Reducing Snack Packaging

Reducing Snack Packaging: The best way to aid the war on plastic is to add our voices to the clamor urging systemic change. What can we also do at home?

words and photographs Christina De La Rocha

Where I live in Germany, plastic and metal recyclables are collected curbside every second week in opaque yellow polyethylene bags, known as Gelbe Säcke (yellow bags). These yellow bags can hold up to 80 liters (18 imperial gallons, aka 21 US gallons) of plastic packaging, yogurt tubs, detergent, dishwashing liquid, shower gel, shampoo, and conditioner bottles, milk and juice cartons, Styrofoam, aluminum foil, metal cans, bottle caps, toothpaste tubes, and the metal lids from glass jars. It’s a totally GET OUT OF JAIL FREE card. For at least the last fifteen years, people who live in Germany have happily plowed their way through prodigious quantities of single use packaging without feeling bad about themselves in the slightest. In fact, the more the better because *pats self on back* Look how much stuff I’m recycling! GO ME!!!!

But, like Sleeping Beauty waking up to the sad reality that is some random dude who gets to marry her (and take over the kingdom) because he sexually assaulted her in her sleep, we’re starting to see the recycling fairy tale as just that (a fairy tale).

Yellow snack packaging waste bag
Despite our best efforts, look how much “recyclable” plastic waste piles up in just 10 days.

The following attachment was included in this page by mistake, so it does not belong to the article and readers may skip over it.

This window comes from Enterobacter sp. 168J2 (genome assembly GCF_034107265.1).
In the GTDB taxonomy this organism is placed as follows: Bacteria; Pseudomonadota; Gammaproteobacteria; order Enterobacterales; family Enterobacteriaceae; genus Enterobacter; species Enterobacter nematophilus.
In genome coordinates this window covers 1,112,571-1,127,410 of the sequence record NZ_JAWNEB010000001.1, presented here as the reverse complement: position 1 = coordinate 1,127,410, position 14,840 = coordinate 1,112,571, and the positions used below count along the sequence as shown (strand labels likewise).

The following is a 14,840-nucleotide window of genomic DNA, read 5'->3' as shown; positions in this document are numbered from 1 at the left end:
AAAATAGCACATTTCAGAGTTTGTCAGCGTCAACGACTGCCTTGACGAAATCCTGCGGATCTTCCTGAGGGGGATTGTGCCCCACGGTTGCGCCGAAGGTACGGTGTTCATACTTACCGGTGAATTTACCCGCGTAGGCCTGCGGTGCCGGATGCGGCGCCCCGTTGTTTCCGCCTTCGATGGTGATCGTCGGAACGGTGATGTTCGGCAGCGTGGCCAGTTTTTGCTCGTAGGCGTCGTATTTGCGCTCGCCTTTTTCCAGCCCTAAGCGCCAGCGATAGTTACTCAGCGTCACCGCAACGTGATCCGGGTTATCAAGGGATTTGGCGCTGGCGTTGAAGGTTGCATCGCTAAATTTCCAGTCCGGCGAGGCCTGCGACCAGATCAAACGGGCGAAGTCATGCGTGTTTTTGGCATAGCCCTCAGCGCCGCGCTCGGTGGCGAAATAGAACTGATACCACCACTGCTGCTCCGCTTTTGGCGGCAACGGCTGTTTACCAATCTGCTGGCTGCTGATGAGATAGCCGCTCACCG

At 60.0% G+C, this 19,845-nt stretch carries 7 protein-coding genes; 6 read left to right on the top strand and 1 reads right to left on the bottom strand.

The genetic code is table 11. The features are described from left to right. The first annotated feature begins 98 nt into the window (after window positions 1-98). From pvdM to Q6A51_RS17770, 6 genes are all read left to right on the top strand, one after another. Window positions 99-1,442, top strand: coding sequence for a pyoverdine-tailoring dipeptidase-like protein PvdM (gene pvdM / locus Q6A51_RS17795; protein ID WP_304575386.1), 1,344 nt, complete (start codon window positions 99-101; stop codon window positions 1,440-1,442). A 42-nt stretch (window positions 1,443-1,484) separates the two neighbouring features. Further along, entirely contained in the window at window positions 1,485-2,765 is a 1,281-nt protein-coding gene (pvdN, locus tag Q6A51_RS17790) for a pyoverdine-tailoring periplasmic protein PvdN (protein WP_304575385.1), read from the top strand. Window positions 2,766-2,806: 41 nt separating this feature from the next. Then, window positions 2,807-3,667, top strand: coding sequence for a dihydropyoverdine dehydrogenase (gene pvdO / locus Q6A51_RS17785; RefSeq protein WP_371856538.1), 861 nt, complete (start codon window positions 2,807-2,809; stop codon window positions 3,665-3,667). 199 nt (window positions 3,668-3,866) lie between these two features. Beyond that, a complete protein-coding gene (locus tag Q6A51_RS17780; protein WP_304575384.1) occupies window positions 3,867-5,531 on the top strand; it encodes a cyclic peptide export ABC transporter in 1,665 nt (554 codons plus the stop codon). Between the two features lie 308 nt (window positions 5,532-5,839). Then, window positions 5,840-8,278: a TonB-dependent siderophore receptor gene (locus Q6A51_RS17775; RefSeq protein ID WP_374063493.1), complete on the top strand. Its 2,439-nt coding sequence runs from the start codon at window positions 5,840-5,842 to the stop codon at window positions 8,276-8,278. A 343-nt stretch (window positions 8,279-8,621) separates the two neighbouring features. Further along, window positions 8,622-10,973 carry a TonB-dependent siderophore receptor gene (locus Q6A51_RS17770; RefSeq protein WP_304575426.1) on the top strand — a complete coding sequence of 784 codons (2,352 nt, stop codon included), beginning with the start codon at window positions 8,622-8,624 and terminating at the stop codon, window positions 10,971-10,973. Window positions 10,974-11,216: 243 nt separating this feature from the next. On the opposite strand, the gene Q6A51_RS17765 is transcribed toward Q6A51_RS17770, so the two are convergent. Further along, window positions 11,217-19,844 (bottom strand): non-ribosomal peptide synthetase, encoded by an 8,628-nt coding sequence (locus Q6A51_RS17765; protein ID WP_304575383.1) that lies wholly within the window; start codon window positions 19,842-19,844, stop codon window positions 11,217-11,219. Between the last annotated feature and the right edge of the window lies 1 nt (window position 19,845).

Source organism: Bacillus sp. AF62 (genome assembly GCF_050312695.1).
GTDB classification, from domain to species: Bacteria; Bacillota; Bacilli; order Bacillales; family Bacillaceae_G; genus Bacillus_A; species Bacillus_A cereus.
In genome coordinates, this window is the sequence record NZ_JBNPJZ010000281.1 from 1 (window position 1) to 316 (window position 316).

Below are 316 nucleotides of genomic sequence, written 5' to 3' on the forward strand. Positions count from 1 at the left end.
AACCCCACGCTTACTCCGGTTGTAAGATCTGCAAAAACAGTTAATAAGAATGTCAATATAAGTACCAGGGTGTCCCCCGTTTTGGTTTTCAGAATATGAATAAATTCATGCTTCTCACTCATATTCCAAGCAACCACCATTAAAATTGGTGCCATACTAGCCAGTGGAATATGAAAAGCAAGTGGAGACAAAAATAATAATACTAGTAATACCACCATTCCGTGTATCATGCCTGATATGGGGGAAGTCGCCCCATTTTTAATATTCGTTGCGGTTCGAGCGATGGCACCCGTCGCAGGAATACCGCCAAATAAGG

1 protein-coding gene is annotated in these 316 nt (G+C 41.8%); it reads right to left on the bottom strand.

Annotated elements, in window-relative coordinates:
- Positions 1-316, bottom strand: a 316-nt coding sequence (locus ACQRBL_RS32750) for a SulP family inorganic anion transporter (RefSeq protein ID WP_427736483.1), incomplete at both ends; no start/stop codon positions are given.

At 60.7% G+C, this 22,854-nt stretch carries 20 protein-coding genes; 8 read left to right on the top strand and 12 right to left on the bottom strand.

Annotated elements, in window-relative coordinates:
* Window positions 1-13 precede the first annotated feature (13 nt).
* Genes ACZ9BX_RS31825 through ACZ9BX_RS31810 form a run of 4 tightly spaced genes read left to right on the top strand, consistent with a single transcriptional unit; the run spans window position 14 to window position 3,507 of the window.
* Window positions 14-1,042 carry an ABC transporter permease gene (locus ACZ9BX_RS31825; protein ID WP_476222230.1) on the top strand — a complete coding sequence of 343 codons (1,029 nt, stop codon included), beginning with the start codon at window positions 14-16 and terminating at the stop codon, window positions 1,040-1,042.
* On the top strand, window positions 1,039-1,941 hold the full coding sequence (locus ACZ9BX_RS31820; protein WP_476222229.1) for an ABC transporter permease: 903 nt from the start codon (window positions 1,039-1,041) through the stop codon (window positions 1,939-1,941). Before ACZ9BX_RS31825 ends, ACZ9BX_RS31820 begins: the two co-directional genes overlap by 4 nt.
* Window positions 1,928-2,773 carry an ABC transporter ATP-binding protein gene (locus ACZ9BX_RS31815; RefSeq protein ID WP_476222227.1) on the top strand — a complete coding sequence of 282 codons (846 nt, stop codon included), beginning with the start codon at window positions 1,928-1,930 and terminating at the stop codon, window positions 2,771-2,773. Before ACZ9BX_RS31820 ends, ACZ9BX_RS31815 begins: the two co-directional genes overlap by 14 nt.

The Difficulty of Reducing Snack Packaging

It took China deciding, roughly two years ago, that it had had enough of dealing with our crap and to refuse to accept any more imports of plastic (and paper) refuse unless they met stringent standards for cleanliness and recyclability. Before it slashed its allowable imports of these materials, it was the world’s greatest dumping ground for importer of putatively recyclable paper and plastic waste. This sudden import ban, which is what it effectively was, left massive trash producing nations like the US, Japan, Germany, the UK, and France, in the lurch, their incinerators unable to keep up with the flood of post-consumer plastic they could no longer export. This was a bummer that resulted in potentially recyclable plastic being sent to landfill instead. The bigger bummer is that it caused the import of potentially recyclable waste to skyrocket in places, like Malaysia, Vietnam, and Thailand, that didn’t necessarily have the facilities to handle that much material. You can probably see where this is going — into the ocean, for instance. But into wilderness, as well. And when the plastic that turns out to be too contaminated (with food, for instance) to be recycled gets incinerated, there’s a whole lot of toxins that are produced. And when that incineration occurs in one of the many unauthorized, unregulated, and flat-out illegal sites operating without any official environmental oversight and therefore without proper filters or wastewater treatment systems in place, those toxins end up in the air and in the water, to be breathed in and taken up by plants and animals, thus entering the food web.